Guarding Floor and Wall Openings and Holes OSHA Standard 1910.23 5 Railing, Toeboard and Cover Specifications Railings A standard railing must consist of top rail, intermediate rail, and posts, and must have a vertical height of 42 inches from the upper surface of the top rail to floor, platform, runway or ramp level. The top rail must be smooth-surfaced throughout the length of the railing. The intermediate rail must be approximately halfway between the top rail and the floor, platform, runway or ramp. The ends of the rails must not overhang the terminal posts except where such overhang does not constitute a projection hazard. Stair Railings or Handrails A stair railing or handrail must be of construction similar to a standard railing, but the vertical height must be 30 to 34 inches from the upper surface of the top rail to the face of the riser at the forward edge of the tread. A handrail must consist of a lengthwise member mounted directly on a wall or partition by means of brackets attached to the lower side of the handrail so as to offer no obstruction to a smooth surface along the top and both sides of the handrail. The handrail must furnish an adequate handhold for anyone grasping it to avoid falling. The ends of the handrail should be turned in to the supporting wall or otherwise arranged so as not to constitute a projection hazard. The size of handrails must be: when of hardwood, at least 2 inches in diameter; when of metal pipe, at least 1 1/2 inches in diameter (the length of brackets must be such as will give a clearance between the handrail and wall or any projection on the wall of at least 3 inches; the spacing of brackets must not exceed 8 feet). The mounting of handrails must be such that the completed structure is capable of withstanding a load of at least 200 pounds applied in any direction at any point on the rail. All handrails must be provided with a clearance of at least 3 inches between the handrail or railing and any other object. Specifications for Various Railing Materials For wood railings the posts must be of at least 2" x 4" stock spaced at 6 feet or less; the top and intermediate rails must be of at least 2" x 4" stock. If the top rail is made of two right-angle pieces of 1" x 4" stock, posts may be spaced on 8-foot centers, with a 2" x 4" intermediate rail. For pipe railings posts and top and intermediate railings must be at least 1 1/2" diameter with posts spaced 8 feet or less on centers. For structural steel railings posts and top and intermediate rails must be of 2" x 2" x 3/8" angle iron or other metal shapes of equivalent bending strength with posts spaced 8 feet or less on centers. The anchoring of posts and framing of members for railings of all types must be of such construction that the completed structure will be capable of withstanding a load of at least 200 pounds applied in any direction at any point on the top rail. Other types, sizes, and arrangements of railing construction are acceptable provided they meet the following conditions: a smooth-surfaced top rail at a height above floor, platform, runway or ramp level of 42 inches, a strength to withstand at least the minimum requirement of 200 pounds top rail pressure, and protection between the top rail and floor, platform, runway, ramp or stair treads, equivalent at least to that afforded by a standard intermediate rail. Toeboards A standard toeboard must be 4 inches in height from its top edge to the level of the floor, platform, runway or ramp. It must be securely fastened in place and with a clearance = or < 1/4" above floor level. It may be made of any substantial material either solid or with openings = or < 1 inch in greatest dimension.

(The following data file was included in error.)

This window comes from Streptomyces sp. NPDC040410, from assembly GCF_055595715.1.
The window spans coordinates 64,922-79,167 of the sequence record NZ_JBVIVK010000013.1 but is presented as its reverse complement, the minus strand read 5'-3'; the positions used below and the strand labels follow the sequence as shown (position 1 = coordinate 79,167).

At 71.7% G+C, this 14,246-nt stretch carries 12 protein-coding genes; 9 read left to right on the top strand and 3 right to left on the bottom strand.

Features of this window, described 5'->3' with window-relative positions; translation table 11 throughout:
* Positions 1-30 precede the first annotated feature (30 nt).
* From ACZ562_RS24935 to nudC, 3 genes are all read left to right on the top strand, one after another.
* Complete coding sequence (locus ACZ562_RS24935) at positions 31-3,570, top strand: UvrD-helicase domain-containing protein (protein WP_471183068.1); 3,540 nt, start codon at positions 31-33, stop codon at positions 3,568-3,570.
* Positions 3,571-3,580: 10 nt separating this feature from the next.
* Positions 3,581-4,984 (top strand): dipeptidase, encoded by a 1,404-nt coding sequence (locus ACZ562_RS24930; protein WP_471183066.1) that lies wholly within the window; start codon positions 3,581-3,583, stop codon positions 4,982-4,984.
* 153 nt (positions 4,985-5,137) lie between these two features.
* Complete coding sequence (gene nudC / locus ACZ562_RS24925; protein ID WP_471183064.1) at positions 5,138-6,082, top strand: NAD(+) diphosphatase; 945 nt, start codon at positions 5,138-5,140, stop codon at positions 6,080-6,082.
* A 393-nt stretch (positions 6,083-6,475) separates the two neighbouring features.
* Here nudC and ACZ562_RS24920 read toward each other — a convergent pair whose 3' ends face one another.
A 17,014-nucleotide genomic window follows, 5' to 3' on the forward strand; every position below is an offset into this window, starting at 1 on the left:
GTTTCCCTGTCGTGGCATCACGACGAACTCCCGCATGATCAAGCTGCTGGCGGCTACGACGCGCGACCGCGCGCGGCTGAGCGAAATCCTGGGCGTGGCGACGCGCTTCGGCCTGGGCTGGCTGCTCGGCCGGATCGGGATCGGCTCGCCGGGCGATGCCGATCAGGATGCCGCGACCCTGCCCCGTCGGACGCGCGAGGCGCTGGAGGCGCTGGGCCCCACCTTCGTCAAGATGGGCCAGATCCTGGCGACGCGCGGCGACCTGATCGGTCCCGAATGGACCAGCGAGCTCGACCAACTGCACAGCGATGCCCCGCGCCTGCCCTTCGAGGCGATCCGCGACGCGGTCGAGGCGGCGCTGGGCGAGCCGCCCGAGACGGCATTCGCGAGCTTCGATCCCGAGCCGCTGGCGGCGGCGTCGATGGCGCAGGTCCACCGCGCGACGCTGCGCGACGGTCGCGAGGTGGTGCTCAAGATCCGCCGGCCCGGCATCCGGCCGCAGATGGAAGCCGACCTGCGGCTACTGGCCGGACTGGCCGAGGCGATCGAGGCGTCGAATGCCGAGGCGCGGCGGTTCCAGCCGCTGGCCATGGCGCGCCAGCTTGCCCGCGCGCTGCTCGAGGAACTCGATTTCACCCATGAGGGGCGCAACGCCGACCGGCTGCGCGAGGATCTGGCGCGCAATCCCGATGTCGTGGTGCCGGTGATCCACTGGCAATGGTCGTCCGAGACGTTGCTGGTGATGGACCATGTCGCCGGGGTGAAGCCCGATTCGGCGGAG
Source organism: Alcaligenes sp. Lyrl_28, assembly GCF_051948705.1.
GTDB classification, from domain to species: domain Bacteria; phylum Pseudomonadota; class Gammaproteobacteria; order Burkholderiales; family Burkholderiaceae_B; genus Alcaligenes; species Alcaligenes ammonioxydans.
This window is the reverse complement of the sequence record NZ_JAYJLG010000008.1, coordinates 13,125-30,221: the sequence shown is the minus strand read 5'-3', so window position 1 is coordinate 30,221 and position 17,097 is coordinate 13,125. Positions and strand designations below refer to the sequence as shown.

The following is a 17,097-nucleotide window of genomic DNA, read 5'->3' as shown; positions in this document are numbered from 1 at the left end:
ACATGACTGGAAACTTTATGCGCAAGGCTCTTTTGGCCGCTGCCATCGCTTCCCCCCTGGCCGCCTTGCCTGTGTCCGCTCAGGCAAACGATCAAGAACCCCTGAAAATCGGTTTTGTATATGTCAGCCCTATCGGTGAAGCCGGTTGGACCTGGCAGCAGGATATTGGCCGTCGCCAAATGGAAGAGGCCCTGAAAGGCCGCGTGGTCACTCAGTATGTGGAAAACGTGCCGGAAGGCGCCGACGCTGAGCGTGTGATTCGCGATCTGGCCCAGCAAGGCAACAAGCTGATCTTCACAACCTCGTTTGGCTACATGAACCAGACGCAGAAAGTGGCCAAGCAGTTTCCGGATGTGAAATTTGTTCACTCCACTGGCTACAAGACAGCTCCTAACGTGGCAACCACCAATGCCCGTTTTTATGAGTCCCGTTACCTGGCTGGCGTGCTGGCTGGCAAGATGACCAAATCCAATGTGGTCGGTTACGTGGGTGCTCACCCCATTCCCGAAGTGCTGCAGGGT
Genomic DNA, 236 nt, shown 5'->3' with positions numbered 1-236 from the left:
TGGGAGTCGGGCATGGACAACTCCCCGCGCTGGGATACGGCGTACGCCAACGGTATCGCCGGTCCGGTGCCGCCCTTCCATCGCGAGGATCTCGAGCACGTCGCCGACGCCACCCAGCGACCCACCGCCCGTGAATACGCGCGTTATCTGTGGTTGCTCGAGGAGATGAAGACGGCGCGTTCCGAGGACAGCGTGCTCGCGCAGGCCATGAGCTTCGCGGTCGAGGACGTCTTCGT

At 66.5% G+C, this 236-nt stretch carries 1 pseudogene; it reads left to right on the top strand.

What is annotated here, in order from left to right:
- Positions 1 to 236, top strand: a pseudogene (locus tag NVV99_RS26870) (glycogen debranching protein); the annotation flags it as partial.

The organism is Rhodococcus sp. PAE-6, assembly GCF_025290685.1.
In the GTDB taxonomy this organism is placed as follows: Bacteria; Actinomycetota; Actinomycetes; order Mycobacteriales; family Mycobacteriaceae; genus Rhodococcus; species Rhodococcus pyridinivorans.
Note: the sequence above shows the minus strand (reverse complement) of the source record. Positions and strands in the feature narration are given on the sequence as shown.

Guarding Floor and Wall Openings and Holes OSHA Standard 1910.23 6 Where material is piled to such height that a standard toeboard does not provide protection, paneling must be provided from the floor to the intermediate rail or to the top rail. Covers Floor opening covers may be of any material that meets the following strength requirements: Trench or conduit covers and their supports, when located in plant roadways, must be designed to carry a truck rear-axle load of at least 20,000 pounds. Manhole covers and their supports, when located in plant roadways, must comply with local standard highway requirements if any; otherwise, they must be designed to carry a truck rear-axle load of at least 20,000 pounds. Floor opening covers may be constructed of any material that meets the strength requirements. Covers projecting 1 inch or less above the floor level may be used providing all edges are chamfered to a horizontal angle = or < 30 degrees. All hinges, handles, bolts or other parts must sit flush with the floor or cover surface. Skylight Screens Skylight screens must be of such construction and mounting that they are capable of withstanding a load of at least 200 pounds applied perpendicularly at any one area on the screen. They must also be of such construction and mounting that under ordinary loads or impacts, they will not deflect downward sufficiently to break the glass below them. The construction must be of grillwork with openings = or < 4 inches long, or of slatwork with openings = or < 2 inches wide with length unrestricted. Wall Opening Barriers Wall opening barriers (rails, rollers, picket fences, and half doors) must be of such construction and mounting that, when in place at the opening, the barrier is capable of withstanding a load of at least 200 pounds applied in any direction (except upward) at any point on the top rail or corresponding member. Wall Opening Grab Handles Wall opening grab handles must be at least 12 inches in length and must be mounted so as to give 3 inches clearance from the side framing of the wall opening. The size, material, and anchoring of the grab handle must be such that the completed structure is capable of withstanding a load of at least 200 pounds applied in any direction at any point of the handle. Wall Opening Screens Wall opening screens must be of such construction and mounting that they are capable of withstanding a load of at least 200 pounds applied horizontally at any point on the near side of the screen. They may be of solid construction, of grillwork with openings = or < 8 inches long, or of slatwork with openings = or < 4 inches wide with length unrestricted. References Bureau of Labor Statistics. 2005(a). "Workplace Injuries and Illnesses in 2005." Washington, D.C.: United States Department of Labor. News, October 19, 2006. USDL 06-1816. Bureau of Labor Statistics. 2005(b). "Census of Fatal Occupational Injuries Summary, 2005." Washington, D.C.: United States Department of Labor. News, August 10, 2006. USDL 06-1364. Hodges, Alan W., Mohammad Rahmani, and W. David Mulkey. 2006. Economic Impacts of Agricultural, Food, and Natural Resources Industries in Florida in 2004. Gainesville, Florida: Florida Cooperative Extension Service. IFAS Publication FE680 (http://edis.ifas.ufl.edu/FE680). Liller, Karen D., V. Noland, and Carol J. Lehtola. 2000. An Analysis of Injury Deaths on Florida Farms for Years 1989 Through 1998. Journal of Agricultural Safety and Health 6 (2): 131.